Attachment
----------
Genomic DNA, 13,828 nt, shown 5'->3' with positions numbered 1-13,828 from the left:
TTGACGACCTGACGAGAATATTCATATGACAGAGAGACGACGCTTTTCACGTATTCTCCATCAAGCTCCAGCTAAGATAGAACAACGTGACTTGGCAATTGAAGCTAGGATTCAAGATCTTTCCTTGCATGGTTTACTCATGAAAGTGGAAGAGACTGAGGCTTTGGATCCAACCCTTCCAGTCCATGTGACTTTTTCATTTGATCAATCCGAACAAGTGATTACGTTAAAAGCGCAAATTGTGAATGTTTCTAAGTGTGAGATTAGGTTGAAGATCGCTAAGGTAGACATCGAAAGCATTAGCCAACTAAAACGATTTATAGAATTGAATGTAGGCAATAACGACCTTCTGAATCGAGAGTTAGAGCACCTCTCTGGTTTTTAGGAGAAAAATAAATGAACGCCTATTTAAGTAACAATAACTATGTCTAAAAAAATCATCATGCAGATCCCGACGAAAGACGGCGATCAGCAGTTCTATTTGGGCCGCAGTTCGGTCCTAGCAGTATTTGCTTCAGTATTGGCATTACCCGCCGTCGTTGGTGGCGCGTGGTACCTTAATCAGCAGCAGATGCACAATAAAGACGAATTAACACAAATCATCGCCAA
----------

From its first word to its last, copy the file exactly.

Genomic DNA, 13,828 nt, shown 5'->3' with positions numbered 1-13,828 from the left:
TTGACGACCTGACGAGAATATTCATATGACAGAGAGACGACGCTTTTCACGTATTCTCCATCAAGCTCCAGCTAAGATAGAACAACGTGACTTGGCAATTGAAGCTAGGATTCAAGATCTTTCCTTGCATGGTTTACTCATGAAAGTGGAAGAGACTGAGGCTTTGGATCCAACCCTTCCAGTCCATGTGACTTTTTCATTTGATCAATCCGAACAAGTGATTACGTTAAAAGCGCAAATTGTGAATGTTTCTAAGTGTGAGATTAGGTTGAAGATCGCTAAGGTAGACATCGAAAGCATTAGCCAACTAAAACGATTTATAGAATTGAATGTAGGCAATAACGACCTTCTGAATCGAGAGTTAGAGCACCTCTCTGGTTTTTAGGAGAAAAATAAATGAACGCCTATTTAAGTAACAATAACTATGTCTAAAAAAATCATCATGCAGATCCCGACGAAAGACGGCGATCAGCAGTTCTATTTGGGCCGCAGTTCGGTCCTAGCAGTATTTGCTTCAGTATTGGCATTACCCGCCGTCGTTGGTGGCGCGTGGTACCTTAATCAGCAGCAGATGCACAATAAAGACGAATTAACACAAATCATCGCCAA